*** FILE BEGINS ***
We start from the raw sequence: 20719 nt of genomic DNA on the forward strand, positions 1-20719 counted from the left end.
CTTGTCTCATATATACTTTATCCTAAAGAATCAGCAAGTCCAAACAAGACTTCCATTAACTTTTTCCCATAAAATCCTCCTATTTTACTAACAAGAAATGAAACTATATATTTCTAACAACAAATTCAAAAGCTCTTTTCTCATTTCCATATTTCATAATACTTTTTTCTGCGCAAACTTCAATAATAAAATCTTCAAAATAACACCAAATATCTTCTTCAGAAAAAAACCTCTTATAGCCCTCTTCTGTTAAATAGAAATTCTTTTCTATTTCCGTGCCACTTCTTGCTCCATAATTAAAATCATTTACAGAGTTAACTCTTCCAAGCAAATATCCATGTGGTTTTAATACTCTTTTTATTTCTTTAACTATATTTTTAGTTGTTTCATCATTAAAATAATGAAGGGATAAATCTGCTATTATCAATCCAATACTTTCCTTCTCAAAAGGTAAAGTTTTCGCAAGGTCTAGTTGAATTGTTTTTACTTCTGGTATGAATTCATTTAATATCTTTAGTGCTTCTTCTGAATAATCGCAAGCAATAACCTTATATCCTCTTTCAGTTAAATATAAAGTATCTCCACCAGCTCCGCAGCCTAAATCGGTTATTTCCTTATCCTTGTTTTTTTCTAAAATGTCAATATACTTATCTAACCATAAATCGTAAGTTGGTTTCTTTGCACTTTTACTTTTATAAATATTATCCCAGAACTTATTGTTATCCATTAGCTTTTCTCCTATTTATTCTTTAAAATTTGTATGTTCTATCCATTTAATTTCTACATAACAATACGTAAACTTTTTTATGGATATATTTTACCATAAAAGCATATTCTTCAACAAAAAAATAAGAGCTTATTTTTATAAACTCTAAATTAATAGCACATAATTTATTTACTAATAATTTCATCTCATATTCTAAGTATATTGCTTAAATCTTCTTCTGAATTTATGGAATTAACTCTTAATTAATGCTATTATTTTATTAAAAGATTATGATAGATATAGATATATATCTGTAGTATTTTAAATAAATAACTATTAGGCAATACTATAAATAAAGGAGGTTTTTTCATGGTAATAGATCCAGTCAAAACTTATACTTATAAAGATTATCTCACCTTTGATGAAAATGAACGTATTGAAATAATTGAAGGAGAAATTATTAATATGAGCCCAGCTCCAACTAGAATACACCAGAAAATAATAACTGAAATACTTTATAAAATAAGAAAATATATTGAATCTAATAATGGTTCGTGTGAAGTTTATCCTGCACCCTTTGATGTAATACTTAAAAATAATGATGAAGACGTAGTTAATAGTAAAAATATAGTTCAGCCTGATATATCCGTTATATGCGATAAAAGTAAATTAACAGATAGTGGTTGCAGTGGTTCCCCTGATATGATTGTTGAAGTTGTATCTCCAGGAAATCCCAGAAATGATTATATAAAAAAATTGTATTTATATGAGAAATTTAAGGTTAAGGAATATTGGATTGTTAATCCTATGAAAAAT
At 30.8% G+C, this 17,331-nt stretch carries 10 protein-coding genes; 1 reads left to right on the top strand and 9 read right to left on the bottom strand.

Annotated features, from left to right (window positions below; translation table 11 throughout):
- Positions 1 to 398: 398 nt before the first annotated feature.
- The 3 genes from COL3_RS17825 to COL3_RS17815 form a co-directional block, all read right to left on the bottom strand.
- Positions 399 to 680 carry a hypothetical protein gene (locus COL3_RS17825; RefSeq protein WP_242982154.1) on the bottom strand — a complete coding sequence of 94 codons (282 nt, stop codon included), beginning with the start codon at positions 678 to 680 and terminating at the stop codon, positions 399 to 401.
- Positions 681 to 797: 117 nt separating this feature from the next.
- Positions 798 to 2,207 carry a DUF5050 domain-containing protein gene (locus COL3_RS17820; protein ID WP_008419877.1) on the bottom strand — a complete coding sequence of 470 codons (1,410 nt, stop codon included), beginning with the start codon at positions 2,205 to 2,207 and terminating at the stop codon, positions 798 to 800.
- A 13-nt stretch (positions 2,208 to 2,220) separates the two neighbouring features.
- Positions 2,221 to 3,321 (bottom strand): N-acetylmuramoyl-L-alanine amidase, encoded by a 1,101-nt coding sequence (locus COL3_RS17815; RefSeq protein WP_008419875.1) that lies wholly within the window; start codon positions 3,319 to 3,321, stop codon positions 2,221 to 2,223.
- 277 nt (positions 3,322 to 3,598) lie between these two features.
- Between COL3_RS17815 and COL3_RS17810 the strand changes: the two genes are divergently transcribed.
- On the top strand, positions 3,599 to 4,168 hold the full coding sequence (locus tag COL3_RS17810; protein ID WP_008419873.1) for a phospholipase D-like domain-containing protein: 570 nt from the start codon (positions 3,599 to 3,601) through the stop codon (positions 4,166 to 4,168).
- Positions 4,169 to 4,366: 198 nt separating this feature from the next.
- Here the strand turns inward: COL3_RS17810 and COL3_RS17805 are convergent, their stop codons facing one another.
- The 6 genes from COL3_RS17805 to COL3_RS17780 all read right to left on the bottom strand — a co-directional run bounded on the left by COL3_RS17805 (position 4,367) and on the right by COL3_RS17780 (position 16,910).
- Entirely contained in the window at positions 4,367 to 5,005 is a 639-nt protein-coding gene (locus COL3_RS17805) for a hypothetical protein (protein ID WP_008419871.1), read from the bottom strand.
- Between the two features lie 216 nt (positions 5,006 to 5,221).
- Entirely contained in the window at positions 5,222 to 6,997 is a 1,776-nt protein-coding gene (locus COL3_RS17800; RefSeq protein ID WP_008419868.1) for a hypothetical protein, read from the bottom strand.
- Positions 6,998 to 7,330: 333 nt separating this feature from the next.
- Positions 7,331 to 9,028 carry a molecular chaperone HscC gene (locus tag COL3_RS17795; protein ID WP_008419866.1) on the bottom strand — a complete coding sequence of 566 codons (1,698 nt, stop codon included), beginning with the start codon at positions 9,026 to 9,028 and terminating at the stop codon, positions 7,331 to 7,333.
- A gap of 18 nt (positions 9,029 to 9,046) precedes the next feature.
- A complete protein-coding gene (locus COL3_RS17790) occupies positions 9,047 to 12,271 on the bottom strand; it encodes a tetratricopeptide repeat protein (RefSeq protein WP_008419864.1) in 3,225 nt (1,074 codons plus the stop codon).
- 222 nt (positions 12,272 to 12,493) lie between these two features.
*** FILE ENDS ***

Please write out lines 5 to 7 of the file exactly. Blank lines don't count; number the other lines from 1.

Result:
- Positions 1 to 398: 398 nt before the first annotated feature.
- The 3 genes from COL3_RS17825 to COL3_RS17815 form a co-directional block, all read right to left on the bottom strand.
- Positions 399 to 680 carry a hypothetical protein gene (locus COL3_RS17825; RefSeq protein WP_242982154.1) on the bottom strand — a complete coding sequence of 94 codons (282 nt, stop codon included), beginning with the start codon at positions 678 to 680 and terminating at the stop codon, positions 399 to 401.